People wearing personal protective equipment (PPE) carry the body of a person who died from the coronavirus disease (COVID-19), during a mass cremation, at a crematorium in New Delhi, India April 26, 2021.
Adnan Abidi | Reuters
The Biden administration will restrict travel from India as that country grapples with a gigantic surge in coronavirus cases, White House press secretary Jen Psaki said Friday.
The policy will take effect Tuesday, May 4, Psaki said in a statement. The administration made the decision on the advice of the Centers for Disease Control and Prevention, Psaki said.
While Covid infections and deaths have been on the decline in the U.S. as millions of Americans get vaccinated each day, India is in the grip of an unprecedented surge in cases.
India reported record daily death tolls from Covid on Wednesday and Thursday. The country is averaging about 3,050 Covid deaths per day, according to data compiled by Johns Hopkins University, though media reports indicate the official figure is being understated.
India has reported an average of about 357,000 new cases per day over the past seven days — up about 26% from a week ago, Johns Hopkins data show.
The country is battling a highly contagious Covid variant, known as B.1.617, which was first spotted in India. The variant, which contains two key mutations that have been found separately in other coronavirus variants, is believed by some to be behind the latest wave of infections.
The variant has since been identified in other countries, including the United States.
There are few nonstop flights between the U.S. and India. United Airlines is the only major U.S. carrier operating nonstop service between the two countries, with four daily departures to India. Air India has a similar number scheduled for next month, according to aviation data firm Cirium.
The new travel order isn’t expected to ban flights, but rather non-U.S. citizens or permanent residents who have recently been in India — a similar format as restrictions that have been placed on much travel from the EU, China and Brazil, according to a person familiar with the matter.
The Biden administration, facing bipartisan calls to help India get a grip on the staggering health crisis, announced this week that the U.S. is sending the country more than $100 million worth of Covid supplies, including 1,000 oxygen cylinders, 15 million N95 masks and 1 million rapid diagnostic tests.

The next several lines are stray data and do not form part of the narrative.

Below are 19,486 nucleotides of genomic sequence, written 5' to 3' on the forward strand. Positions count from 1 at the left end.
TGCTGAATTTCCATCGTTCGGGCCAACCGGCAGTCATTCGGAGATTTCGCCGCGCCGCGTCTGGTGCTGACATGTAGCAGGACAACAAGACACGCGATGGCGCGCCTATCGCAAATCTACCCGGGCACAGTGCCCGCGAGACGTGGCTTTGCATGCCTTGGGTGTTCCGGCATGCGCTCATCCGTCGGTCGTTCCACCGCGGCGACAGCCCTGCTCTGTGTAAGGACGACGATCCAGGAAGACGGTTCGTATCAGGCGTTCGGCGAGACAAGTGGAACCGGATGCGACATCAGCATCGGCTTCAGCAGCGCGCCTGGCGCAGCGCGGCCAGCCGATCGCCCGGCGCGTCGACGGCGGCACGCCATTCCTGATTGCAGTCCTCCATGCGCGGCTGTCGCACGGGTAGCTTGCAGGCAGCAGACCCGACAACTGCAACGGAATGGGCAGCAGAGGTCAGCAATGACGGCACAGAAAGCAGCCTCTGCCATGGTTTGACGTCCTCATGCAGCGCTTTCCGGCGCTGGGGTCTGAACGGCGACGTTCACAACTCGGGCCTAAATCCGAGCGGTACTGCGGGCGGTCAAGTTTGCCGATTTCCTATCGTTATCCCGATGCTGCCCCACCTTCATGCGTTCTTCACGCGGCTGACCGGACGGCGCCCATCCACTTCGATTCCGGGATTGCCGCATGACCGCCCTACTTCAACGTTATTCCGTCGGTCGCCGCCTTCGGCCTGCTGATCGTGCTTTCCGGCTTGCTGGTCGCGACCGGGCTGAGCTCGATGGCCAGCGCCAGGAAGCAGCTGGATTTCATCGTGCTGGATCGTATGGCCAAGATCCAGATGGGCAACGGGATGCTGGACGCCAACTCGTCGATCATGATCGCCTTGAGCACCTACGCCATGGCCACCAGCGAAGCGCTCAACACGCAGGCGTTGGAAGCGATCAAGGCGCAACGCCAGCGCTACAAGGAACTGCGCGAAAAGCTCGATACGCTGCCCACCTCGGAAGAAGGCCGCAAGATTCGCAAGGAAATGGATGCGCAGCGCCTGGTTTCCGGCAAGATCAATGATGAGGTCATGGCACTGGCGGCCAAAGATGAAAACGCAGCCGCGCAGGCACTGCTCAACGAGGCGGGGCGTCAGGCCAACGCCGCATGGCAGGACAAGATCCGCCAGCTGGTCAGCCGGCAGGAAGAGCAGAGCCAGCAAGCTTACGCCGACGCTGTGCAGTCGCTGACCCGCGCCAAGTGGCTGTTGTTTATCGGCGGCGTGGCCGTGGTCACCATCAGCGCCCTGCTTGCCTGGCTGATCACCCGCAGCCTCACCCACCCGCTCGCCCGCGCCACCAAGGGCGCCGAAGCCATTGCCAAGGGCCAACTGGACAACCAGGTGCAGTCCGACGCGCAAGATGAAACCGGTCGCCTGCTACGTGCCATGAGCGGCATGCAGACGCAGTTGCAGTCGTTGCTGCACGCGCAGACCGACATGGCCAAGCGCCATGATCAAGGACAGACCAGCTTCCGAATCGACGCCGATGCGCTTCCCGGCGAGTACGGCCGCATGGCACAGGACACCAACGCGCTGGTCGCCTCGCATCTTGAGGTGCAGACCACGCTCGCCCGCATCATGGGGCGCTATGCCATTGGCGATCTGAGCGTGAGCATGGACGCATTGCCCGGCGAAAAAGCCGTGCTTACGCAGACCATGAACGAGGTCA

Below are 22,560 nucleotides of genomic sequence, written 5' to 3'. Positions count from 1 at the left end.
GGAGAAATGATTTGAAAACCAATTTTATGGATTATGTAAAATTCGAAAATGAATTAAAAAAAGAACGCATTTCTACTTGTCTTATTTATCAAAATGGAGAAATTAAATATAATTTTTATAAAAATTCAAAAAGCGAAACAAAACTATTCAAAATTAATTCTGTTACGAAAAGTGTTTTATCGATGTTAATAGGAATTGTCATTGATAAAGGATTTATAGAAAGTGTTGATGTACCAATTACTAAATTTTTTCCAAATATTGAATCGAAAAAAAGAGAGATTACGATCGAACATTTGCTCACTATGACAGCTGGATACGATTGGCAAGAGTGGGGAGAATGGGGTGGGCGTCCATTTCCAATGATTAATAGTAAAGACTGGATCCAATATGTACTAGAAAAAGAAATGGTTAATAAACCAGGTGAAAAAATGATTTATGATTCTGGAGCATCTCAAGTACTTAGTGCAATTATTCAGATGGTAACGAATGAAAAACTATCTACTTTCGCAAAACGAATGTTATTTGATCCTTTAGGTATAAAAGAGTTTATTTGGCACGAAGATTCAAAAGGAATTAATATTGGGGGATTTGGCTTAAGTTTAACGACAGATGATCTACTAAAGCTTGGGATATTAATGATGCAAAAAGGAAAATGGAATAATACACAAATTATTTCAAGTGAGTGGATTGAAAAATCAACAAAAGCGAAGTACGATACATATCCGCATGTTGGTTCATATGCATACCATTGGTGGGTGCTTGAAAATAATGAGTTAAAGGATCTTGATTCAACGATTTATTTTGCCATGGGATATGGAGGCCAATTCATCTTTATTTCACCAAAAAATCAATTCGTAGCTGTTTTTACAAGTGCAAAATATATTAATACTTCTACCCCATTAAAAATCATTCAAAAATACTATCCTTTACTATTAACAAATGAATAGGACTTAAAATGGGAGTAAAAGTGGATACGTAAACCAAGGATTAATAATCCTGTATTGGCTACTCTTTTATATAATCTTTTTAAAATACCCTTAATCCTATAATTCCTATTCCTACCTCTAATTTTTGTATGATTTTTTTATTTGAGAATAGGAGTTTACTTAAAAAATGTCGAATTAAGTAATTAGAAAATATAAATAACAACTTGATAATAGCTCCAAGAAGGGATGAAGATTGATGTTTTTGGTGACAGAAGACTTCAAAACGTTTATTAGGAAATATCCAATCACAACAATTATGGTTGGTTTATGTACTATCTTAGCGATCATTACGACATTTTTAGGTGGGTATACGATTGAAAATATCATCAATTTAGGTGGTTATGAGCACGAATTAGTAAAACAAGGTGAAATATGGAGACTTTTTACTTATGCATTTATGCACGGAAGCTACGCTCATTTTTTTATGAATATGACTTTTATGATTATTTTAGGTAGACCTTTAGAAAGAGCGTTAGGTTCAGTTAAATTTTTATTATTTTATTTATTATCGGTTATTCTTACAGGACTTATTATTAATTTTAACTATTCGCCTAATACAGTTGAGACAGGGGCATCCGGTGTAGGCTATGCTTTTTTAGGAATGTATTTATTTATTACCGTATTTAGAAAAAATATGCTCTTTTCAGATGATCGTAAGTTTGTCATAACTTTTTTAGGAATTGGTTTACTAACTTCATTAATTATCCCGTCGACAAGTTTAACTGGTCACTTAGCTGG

But lawmakers are still ratcheting up pressure on President Joe Biden to do more for India. Members of the House Caucus on India and Indian Americans sent Biden a letter Friday, urging him to send the country additional resources, including vaccines.
“Our support for India to help beat back this latest wave is in the U.S. national interest as the pandemic will not end anywhere until it ends everywhere,” said the letter, which was signed by two Republicans and two Democrats on the House panel.
Psaki, in a gaggle with reporters aboard Air Force One on Friday afternoon, said two U.S. military planes filled with supplies landed in India that morning, adding that more was coming soon.
Secretary of State Antony Blinken reached out to his Indian counterpart in recent days, Psaki noted.
Asked about travel from India at a White House briefing on the pandemic earlier Friday, Covid response coordinator Jeff Zients said that the U.S. was “continuously monitoring the situation.” He added that America was “in very close contact with our foreign counterparts” and that it would “continue to follow the CDC’s science-based guidance on travel and other matters.”
— CNBC’s Leslie Josephs contributed to this report.